"And now began a real experience of life. I had resolved to regard the money I earned as the ransom-money of the church, paid by her for the redemption of an erring servant from the power of Mammon: I would therefore spend upon myself not one penny more than could be helped. With this view, and perhaps with a lurking notion of penance in some corner of my stupid brain, I betook myself to a lodging house in Hatton Garden, where I paid just three shillings a week for a bedroom, if that could be called a room which was rather a box, divided from a dozen others by partitions of seven or eight feet in height. I had, besides, the use of a common room, with light and fire, and the use of a kitchen for cooking my own victuals, if I required any, presided over by an old man, who was rather dirtier than necessity could justify, or the amount of assistance he rendered could excuse. But I managed to avoid this region of the establishment, by both breakfasting and dining in eating-houses, of which I soon found out the best and cheapest. It is amazing upon how little a man with a good constitution, a good conscience, and an object, can live in London. I lived and throve. My bedroom, though as small as it could possibly have been, was clean, with all its appointments; and for a penny a week additional, I had the use of a few newspapers. The only luxuries I indulged in, besides one pipe of bird's-eye a day, were writing verses, and teaching myself German. This last led to some little extravagance, for I soon came to buy German books at the bookstalls; but I thought the church would get the advantage of it by and by; and so I justified myself in it. I translated a great many German songs. Now and then you will hear my brother sing one of them. He was the only one of my family who knew where I lived. The others addressed their letters to my cousin's place of business. My father was dreadfully cut up at my desertion of the church, as he considered it. But I told my brother the whole story, and he went home, as he declared, prouder of his big brother than if he had been made a bishop of. I believe he soon comforted the dear old man, by helping him to see the matter in its true light; and not one word of reproach did I ever receive from his lips or his pen. He did his best likewise to keep the whole affair a secret.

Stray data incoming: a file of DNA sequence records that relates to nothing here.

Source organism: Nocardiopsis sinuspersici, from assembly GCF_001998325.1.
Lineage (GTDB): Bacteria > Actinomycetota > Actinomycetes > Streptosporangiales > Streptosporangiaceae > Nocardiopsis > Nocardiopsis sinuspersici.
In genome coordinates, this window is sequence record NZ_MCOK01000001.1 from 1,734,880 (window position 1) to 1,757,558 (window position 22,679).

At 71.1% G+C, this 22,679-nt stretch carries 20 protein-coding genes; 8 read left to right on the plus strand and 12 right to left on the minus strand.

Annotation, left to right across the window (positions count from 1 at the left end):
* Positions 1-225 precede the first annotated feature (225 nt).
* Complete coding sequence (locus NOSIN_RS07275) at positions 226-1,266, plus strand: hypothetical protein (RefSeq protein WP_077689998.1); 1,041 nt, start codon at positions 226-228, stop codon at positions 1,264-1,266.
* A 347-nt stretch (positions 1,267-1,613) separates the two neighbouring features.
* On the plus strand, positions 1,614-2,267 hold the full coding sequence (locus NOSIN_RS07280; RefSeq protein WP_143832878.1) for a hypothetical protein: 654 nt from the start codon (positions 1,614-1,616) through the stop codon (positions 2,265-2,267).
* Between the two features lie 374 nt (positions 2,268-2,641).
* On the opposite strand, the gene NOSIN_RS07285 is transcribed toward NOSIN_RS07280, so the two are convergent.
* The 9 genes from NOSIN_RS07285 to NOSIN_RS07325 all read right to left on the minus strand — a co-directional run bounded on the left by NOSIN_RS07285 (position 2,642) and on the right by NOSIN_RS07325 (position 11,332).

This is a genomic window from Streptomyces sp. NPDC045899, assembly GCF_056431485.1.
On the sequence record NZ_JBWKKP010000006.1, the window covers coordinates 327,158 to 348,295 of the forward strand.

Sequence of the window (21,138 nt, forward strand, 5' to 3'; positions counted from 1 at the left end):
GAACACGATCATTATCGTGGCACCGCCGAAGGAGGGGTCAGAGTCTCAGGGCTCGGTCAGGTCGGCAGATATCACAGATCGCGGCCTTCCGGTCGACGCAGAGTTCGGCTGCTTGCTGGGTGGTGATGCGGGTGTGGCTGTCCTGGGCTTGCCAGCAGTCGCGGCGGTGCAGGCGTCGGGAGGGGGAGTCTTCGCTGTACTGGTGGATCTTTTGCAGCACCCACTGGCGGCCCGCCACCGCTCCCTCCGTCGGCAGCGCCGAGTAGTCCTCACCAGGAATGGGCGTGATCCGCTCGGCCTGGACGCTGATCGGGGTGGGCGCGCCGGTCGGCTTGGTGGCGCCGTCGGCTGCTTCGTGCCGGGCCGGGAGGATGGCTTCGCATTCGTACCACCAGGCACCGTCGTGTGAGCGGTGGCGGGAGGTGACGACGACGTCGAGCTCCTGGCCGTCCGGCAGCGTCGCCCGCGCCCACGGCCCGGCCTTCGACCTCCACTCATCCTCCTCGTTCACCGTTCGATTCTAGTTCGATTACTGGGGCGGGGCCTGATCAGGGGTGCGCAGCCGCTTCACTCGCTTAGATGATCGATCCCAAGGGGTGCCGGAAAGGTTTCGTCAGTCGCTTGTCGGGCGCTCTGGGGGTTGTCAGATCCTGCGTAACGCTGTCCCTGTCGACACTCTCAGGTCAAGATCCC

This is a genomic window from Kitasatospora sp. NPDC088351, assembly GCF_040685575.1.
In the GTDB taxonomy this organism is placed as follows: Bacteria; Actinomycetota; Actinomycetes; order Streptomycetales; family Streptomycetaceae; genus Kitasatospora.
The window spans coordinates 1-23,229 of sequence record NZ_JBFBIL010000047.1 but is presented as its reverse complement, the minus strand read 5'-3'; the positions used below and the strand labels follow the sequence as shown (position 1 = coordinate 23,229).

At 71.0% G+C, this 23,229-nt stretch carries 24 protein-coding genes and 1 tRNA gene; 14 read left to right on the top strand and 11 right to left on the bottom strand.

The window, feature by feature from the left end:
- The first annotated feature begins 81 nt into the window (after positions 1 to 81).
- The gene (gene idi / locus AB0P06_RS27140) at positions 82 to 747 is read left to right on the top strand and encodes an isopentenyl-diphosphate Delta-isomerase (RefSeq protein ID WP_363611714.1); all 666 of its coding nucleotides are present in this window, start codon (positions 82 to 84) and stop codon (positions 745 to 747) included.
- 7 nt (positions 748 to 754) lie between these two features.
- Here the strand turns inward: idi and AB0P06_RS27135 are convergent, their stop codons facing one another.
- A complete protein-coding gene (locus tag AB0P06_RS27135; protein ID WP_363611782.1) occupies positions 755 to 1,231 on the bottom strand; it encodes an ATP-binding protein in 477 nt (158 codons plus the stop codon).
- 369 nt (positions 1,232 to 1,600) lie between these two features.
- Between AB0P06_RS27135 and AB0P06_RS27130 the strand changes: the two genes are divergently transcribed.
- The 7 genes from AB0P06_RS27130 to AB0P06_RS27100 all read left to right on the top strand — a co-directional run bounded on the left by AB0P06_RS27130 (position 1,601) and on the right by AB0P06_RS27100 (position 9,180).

"But a thousand pounds with interest, was a dreadful sum. However, I paid the interest and more than fifty pounds of the principal the first year. One good thing was, I had plenty of clothes, and so could go a long time without becoming too shabby for business. I repaired them myself. I brushed my own boots. Occasionally I washed my own collars.
"But it was rather dreadful to think of the years that must pass before I could be clear, before I could marry Lizzie, before I could open my mouth again to utter truths which I now began to see, and which grew dearer to me than existence itself. As to Lizzie, I comforted myself by thinking that it did not matter much whether we were married or not—we loved each other; and that was all that made marriage itself a good thing, and we had the good thing as it was. We corresponded regularly, and I need not say that this took a great many hours from German and other luxuries, and made the things I did not like, much easier to bear.